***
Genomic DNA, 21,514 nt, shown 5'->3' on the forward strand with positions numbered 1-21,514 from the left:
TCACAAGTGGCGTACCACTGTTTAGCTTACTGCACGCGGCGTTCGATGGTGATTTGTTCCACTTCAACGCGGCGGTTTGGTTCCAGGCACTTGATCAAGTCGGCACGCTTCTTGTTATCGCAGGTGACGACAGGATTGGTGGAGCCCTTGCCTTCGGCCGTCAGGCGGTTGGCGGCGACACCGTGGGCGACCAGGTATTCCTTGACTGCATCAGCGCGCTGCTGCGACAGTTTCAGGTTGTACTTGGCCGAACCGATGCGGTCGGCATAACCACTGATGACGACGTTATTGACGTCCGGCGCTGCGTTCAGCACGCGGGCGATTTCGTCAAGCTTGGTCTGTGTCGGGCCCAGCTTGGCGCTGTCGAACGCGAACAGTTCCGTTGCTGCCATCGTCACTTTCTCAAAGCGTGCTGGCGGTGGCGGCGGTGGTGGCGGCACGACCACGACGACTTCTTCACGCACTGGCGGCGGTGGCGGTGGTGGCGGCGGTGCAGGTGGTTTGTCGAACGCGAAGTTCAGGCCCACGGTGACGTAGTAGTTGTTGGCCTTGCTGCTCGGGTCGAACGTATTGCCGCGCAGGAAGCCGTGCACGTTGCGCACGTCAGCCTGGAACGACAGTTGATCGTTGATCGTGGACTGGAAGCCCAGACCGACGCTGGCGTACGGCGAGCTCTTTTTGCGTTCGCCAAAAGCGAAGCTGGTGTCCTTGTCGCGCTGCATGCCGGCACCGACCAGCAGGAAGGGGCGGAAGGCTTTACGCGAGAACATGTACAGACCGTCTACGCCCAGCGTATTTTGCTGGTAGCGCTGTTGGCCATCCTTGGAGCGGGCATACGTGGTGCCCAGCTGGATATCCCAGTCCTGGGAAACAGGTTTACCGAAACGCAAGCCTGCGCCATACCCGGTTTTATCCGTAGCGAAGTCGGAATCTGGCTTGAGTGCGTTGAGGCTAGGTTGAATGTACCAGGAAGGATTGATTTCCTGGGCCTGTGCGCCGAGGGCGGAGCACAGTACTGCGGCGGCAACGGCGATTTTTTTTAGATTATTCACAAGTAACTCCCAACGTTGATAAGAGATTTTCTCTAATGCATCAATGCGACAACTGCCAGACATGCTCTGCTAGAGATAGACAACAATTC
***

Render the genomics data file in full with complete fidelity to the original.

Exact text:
Genomic DNA, 21,514 nt, shown 5'->3' on the forward strand with positions numbered 1-21,514 from the left:
TCACAAGTGGCGTACCACTGTTTAGCTTACTGCACGCGGCGTTCGATGGTGATTTGTTCCACTTCAACGCGGCGGTTTGGTTCCAGGCACTTGATCAAGTCGGCACGCTTCTTGTTATCGCAGGTGACGACAGGATTGGTGGAGCCCTTGCCTTCGGCCGTCAGGCGGTTGGCGGCGACACCGTGGGCGACCAGGTATTCCTTGACTGCATCAGCGCGCTGCTGCGACAGTTTCAGGTTGTACTTGGCCGAACCGATGCGGTCGGCATAACCACTGATGACGACGTTATTGACGTCCGGCGCTGCGTTCAGCACGCGGGCGATTTCGTCAAGCTTGGTCTGTGTCGGGCCCAGCTTGGCGCTGTCGAACGCGAACAGTTCCGTTGCTGCCATCGTCACTTTCTCAAAGCGTGCTGGCGGTGGCGGCGGTGGTGGCGGCACGACCACGACGACTTCTTCACGCACTGGCGGCGGTGGCGGTGGTGGCGGCGGTGCAGGTGGTTTGTCGAACGCGAAGTTCAGGCCCACGGTGACGTAGTAGTTGTTGGCCTTGCTGCTCGGGTCGAACGTATTGCCGCGCAGGAAGCCGTGCACGTTGCGCACGTCAGCCTGGAACGACAGTTGATCGTTGATCGTGGACTGGAAGCCCAGACCGACGCTGGCGTACGGCGAGCTCTTTTTGCGTTCGCCAAAAGCGAAGCTGGTGTCCTTGTCGCGCTGCATGCCGGCACCGACCAGCAGGAAGGGGCGGAAGGCTTTACGCGAGAACATGTACAGACCGTCTACGCCCAGCGTATTTTGCTGGTAGCGCTGTTGGCCATCCTTGGAGCGGGCATACGTGGTGCCCAGCTGGATATCCCAGTCCTGGGAAACAGGTTTACCGAAACGCAAGCCTGCGCCATACCCGGTTTTATCCGTAGCGAAGTCGGAATCTGGCTTGAGTGCGTTGAGGCTAGGTTGAATGTACCAGGAAGGATTGATTTCCTGGGCCTGTGCGCCGAGGGCGGAGCACAGTACTGCGGCGGCAACGGCGATTTTTTTTAGATTATTCACAAGTAACTCCCAACGTTGATAAGAGATTTTCTCTAATGCATCAATGCGACAACTGCCAGACATGCTCTGCTAGAGATAGACAACAATTC